Reduce Anxiety With Tapping Therapy
By Kate Gardner
Anxiety is very common. We all experience some degree of anxiety on a regular basis, whether we're worried about our kids, our work or any of the curveballs life regularly throws at us. Some of us worry enough that it interferes with our daily lives, crossing the line between what is normal and what is considered a disorder. According to the National Institute of Mental Health, about 30 percent of Americans will suffer from an anxiety disorder at some point in their lives.
Treatments for anxiety disorders usually consist of medications and therapies, such as cognitive behavioral therapy. However, not all patients want to take medications or can afford therapy which begs the question: Is there an alternative?
Emotional Freedom Technique
The emotional freedom technique, or EFT (also known by many as tapping therapy), may fit the bill. Healthline.com tells us that EFT is used to treat pain and anxiety by applying pressure to certain parts of the body in a certain order while thinking about a problem. The steps are as follows:
Issue - Identify a single issue that is concerning you.
Intensity - Using a scale of 0 to 10 (with 0 being the best and 10 being the worst) figure out how intense, or bad, you feel about the issue.
Phrase - Next, come up with a phrase to you will use during the tapping. This phrase should acknowledge your feelings about the problem and include acceptance of yourself. For example, if you are worried about work your phrase may be, "I am upset about problems at work right now, but I unconditionally accept myself."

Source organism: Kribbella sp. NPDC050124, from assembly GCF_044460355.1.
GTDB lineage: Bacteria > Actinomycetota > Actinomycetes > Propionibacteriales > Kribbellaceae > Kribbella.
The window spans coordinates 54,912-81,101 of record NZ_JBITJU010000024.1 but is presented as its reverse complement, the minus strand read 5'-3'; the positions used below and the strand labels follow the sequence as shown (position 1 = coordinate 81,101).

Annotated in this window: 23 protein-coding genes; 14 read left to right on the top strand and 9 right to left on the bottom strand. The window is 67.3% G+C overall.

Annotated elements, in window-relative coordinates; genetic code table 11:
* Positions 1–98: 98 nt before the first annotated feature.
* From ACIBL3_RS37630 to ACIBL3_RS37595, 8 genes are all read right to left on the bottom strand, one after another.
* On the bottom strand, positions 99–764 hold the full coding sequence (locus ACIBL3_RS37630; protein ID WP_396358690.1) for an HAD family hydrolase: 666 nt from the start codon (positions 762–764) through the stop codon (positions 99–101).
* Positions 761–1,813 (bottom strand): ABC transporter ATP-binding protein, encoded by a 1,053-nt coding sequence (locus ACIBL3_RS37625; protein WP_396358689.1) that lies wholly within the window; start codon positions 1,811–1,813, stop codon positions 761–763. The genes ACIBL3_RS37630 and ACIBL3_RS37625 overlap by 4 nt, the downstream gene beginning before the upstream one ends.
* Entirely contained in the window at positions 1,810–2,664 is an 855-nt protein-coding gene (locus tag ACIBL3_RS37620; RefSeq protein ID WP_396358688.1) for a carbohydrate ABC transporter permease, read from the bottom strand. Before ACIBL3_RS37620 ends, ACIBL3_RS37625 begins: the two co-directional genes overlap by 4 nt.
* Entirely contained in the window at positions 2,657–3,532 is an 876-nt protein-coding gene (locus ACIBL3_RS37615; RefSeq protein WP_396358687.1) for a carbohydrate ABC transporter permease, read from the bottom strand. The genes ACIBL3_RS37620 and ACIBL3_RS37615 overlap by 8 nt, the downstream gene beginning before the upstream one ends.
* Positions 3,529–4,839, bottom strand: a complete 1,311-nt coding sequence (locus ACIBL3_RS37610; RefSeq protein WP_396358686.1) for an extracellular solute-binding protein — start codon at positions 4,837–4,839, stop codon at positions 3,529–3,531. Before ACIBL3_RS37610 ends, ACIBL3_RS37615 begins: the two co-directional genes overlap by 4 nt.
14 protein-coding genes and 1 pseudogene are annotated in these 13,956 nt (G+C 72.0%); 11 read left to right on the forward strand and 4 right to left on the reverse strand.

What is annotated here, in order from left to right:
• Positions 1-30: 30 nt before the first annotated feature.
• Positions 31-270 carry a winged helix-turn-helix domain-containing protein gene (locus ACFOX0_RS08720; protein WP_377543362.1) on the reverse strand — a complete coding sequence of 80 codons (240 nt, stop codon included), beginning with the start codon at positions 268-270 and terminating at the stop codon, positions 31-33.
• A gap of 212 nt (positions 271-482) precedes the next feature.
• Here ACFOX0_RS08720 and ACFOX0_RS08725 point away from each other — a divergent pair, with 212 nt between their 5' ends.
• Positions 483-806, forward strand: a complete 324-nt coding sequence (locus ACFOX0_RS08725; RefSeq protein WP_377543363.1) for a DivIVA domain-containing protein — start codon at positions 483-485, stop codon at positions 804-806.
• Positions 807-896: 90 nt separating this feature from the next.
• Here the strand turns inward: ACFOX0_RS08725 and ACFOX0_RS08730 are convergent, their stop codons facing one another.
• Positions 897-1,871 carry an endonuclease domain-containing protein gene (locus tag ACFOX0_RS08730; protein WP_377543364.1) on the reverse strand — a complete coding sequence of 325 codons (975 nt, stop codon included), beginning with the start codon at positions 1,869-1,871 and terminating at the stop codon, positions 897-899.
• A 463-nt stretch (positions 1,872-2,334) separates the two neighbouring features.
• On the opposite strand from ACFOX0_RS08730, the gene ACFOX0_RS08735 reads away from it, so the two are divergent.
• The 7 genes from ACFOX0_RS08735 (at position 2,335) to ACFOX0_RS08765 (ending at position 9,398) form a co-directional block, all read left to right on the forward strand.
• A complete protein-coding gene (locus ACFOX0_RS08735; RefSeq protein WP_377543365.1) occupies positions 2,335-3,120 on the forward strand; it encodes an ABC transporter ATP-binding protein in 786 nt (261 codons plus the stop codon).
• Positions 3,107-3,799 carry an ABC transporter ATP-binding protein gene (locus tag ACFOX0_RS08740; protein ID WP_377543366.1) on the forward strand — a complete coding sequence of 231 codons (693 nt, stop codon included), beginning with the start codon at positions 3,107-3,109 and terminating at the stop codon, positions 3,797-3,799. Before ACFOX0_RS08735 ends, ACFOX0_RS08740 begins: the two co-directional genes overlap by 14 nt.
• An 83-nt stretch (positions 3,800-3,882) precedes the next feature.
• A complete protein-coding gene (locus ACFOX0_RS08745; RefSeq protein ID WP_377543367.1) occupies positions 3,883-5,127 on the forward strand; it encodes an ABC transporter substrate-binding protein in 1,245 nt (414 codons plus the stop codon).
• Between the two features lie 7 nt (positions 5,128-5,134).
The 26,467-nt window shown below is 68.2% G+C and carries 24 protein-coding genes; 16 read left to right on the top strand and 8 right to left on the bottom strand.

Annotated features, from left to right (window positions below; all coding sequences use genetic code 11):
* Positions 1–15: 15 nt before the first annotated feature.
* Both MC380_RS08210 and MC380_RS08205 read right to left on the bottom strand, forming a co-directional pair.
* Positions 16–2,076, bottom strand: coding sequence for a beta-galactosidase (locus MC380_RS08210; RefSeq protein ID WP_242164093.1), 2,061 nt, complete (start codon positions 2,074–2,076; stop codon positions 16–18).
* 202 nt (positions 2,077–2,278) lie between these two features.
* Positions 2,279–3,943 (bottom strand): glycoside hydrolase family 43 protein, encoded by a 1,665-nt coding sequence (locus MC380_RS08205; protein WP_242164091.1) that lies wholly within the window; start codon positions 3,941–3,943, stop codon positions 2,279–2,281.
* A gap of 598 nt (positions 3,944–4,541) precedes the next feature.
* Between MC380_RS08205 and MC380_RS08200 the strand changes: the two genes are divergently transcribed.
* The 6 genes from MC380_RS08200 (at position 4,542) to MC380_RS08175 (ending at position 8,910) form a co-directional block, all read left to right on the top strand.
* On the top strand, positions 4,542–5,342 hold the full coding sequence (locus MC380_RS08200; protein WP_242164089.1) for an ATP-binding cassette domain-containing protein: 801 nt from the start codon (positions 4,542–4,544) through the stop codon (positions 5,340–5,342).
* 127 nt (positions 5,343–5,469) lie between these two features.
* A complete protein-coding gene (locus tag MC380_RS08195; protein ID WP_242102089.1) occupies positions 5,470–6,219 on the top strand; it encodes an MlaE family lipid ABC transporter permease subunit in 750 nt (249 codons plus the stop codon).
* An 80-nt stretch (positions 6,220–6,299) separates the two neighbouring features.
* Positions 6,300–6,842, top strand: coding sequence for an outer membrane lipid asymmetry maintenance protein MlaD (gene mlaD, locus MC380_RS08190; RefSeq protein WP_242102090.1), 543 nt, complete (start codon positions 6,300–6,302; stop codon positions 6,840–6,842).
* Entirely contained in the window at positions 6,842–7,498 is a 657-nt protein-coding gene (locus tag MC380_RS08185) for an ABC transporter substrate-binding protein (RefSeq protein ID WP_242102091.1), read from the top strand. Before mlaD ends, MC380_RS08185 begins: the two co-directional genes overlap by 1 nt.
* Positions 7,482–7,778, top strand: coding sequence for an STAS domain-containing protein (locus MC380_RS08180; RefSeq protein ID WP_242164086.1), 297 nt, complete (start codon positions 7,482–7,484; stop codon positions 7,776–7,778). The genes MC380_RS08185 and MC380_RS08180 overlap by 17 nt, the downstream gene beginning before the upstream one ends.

Tapping - The tapping, or acupressure, part of the therapy has you tap a sequence of spots on your head, face, and upper body as you recite your phrase.
Revisit Intensity - Once you have completed the tapping, revisit your intensity scale to see how you are feeling about the problem.
Benefits and Support
Emotional freedom technique may sound a little silly to some, but there has been research to support its use. Authors in the Journal of Nervous and Mental Disease looked at several studies that investigated EFT, showing that the therapy was connected to a significant decrease in anxiety scores compared to control groups that had no intervention. Another study in the Journal of Alternative and Complementary Medicine, found EFT to be just as good as cognitive behavioral therapy in treating anxiety in adolescents.
It is important to note that the emotional freedom technique is often done with the help of a therapist, as it was in these studies. But, once learned, this therapy does have the striking benefit of being easy to do on one's own, wherever and whenever it is needed.
To learn more about your health, wellness, and fitness, see your local chiropractor at The Joint Chiropractic in Loveland, Colo.